Instead of bemoaning the current pipeline, what pipeline have we built to replace the old one?

Or, in the furious scramble for change for change’s sake, have we thrown the baby out with the bathwater and merely cleansed the data by forbidding essentially all suspensions and expulsions? Haven’t we now swung from zero tolerance to a de facto acceptance of all but the most egregious student behaviors? And isn’t blanket dispensation and turning a blind eye just another form of a one-size-fits-all approach to student discipline that got us into this mess in the first place?

Has anyone studied how a virtually consequence-free campus influences the self-regulation of both its most notorious and its most noble students? What does abdicating our adult authority and eliminating every instance of childhood accountability actually do to kids today, both in the long and the short run?

Exactly when did the adult who issued a fitting consequence to a child become more maligned or more suspect than the child who committed the offense in the first place? Isn’t it an adult’s duty to enforce rules and to ensure respect for all?


Just Ask

Try asking the teachers at the hardest-to-staff schools if they feel like their own health (both physical and mental) and livelihood are in serious jeopardy on a daily basis. Ask them if they fear being thrown under the bus after being accused of instigating or escalating an ugly situation, while in the midst of earnestly trying to educate and inspire kids they truly care about. Ask them if they fear being deemed guilty until proven innocent, and even then the stain on their reputation and psyche will be so great that their once-beloved career is all but ruined.

And try asking students what it feels like to have their education routinely highjacked by a handful of students who wantonly disrupt the learning process, while their teacher seems powerless to make it stop. And while you are at it, ask that rebellious, recalcitrant group of students how it really feels to steal the education of others, while simultaneously squandering their own.

And don’t be surprised if you’re initially met with a wall of insolence or silence from such unruly students because years of neglect, dysfunction, and hurt aren’t going to be revealed or overcome with one instance of adult compassion. Complex, chronic problems don’t respond to quick fixes; these walls must be carefully refashioned into bridges, brick by brick.



The Problem with Leaping to Polar Opposites

Especially when educators themselves are hotly debating the legitimacy of such school staples like deadlines and homework, direct instruction and textbooks, assigned seats and traditional classroom furniture, as well as zeros and even academic grades, is it any wonder that kids today experience an unprecedented amount of entitlement on their part and continual yielding on the part of the significant adults in their lives?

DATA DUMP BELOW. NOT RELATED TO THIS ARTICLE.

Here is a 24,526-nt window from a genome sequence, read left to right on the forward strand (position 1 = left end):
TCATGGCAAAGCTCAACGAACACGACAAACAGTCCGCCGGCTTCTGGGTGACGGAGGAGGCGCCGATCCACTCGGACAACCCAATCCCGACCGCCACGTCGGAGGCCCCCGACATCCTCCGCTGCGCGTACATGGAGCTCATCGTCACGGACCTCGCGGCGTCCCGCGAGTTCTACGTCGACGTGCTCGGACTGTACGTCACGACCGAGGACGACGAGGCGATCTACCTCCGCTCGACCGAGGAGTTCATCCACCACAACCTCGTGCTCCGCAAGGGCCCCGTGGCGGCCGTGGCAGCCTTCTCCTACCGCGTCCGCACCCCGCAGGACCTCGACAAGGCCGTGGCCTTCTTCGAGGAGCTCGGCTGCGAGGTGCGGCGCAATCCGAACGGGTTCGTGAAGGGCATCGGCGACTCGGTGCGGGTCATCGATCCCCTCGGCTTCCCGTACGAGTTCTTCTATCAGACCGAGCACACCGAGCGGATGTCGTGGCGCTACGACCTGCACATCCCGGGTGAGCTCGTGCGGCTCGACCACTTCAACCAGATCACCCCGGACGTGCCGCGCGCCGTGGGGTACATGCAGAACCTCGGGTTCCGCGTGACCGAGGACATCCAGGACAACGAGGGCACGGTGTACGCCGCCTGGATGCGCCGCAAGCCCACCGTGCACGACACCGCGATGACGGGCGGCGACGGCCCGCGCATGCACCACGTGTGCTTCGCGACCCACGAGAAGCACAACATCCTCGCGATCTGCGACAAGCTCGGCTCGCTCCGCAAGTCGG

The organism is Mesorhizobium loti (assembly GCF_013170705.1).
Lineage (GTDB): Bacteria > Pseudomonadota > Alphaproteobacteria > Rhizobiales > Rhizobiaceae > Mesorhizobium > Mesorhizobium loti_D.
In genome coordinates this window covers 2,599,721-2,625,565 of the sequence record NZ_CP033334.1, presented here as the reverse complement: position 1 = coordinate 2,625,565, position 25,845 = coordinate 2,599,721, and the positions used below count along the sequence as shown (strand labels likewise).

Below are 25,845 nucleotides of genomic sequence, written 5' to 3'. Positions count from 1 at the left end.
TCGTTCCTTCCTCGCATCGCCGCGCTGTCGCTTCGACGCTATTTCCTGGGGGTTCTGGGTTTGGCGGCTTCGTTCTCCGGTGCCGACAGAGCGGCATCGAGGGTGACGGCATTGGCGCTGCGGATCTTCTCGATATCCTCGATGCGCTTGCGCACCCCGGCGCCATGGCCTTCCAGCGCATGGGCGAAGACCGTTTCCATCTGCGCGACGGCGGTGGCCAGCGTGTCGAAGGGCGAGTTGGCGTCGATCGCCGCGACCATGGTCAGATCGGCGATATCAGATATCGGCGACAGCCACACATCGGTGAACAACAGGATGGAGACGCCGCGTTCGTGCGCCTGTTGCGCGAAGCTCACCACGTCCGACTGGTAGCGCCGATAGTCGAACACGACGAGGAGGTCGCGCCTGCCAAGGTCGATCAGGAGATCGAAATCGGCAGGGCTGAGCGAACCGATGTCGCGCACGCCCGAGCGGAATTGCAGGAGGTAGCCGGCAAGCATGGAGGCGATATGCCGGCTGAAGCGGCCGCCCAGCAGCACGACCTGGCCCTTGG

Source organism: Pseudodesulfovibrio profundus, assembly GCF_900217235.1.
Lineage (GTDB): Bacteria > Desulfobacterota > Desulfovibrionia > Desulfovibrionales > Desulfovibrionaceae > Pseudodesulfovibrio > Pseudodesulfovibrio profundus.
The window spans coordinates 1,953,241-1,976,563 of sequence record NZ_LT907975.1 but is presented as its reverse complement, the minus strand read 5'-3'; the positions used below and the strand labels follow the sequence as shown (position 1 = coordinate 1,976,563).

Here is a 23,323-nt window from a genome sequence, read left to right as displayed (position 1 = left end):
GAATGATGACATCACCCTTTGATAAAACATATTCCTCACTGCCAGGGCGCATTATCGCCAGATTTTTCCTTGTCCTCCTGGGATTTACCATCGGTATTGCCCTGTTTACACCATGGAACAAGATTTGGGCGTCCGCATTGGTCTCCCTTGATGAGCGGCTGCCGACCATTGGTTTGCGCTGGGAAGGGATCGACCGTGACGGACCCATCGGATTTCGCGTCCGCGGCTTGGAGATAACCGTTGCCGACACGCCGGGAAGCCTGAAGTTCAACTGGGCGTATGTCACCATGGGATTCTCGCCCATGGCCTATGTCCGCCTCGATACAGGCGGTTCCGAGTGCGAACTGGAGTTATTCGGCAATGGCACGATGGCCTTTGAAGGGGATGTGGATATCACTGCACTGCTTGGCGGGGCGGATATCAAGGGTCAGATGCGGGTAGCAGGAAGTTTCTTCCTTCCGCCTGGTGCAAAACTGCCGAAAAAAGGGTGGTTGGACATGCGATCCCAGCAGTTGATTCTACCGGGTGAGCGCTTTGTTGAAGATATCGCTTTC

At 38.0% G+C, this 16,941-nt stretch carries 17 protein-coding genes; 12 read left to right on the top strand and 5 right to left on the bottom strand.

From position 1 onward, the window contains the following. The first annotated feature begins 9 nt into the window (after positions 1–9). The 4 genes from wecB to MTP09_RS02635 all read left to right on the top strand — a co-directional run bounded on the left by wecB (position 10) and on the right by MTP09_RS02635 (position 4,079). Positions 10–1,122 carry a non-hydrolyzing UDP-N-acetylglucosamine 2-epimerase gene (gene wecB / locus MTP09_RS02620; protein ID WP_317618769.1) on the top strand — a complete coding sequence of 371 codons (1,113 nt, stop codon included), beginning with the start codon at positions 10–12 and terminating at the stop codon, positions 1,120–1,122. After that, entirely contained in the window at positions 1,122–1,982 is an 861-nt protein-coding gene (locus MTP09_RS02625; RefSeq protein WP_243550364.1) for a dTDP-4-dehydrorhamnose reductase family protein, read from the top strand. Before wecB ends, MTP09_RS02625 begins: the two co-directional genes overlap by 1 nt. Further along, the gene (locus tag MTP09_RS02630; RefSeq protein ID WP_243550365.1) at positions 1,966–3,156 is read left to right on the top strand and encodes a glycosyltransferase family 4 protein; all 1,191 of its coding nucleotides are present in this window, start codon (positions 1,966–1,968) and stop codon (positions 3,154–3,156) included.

When something is not working as well as before, when something needs tweaking or reevaluation, when something has gotten out of hand, or when something is not serving the current needs of kids, society tends to demonize and then demand a dismantling of the entire affair. Some act as if what parents and teachers have been doing for at least the last century was not only completely counterproductive, it was patently immoral and plain old idiotic.

Of course, acting like a dinosaur, a dilettante, or a daredevil are all idiotic when it comes to serving the essential, immutable needs of kids. Therefore, frequent reflection, reassessment, and reworking are all good things– as long as they are done with reason, measure, and grace.

But if what we’re actually doing is scrambling for change for change’s sake and seeking another sweeping swing of the pendulum, we best realize that merely doing the polar opposite of something that actually only needs some adjusting never ever works.

If we’re also simply placating kids and indulging what’s easiest for and most alluring to them in the moment instead of demanding and developing what’s best for them in the long run, we adults better do some soul searching before we  shortchange the next generation of kids.


A Pipeline of Progress and Promise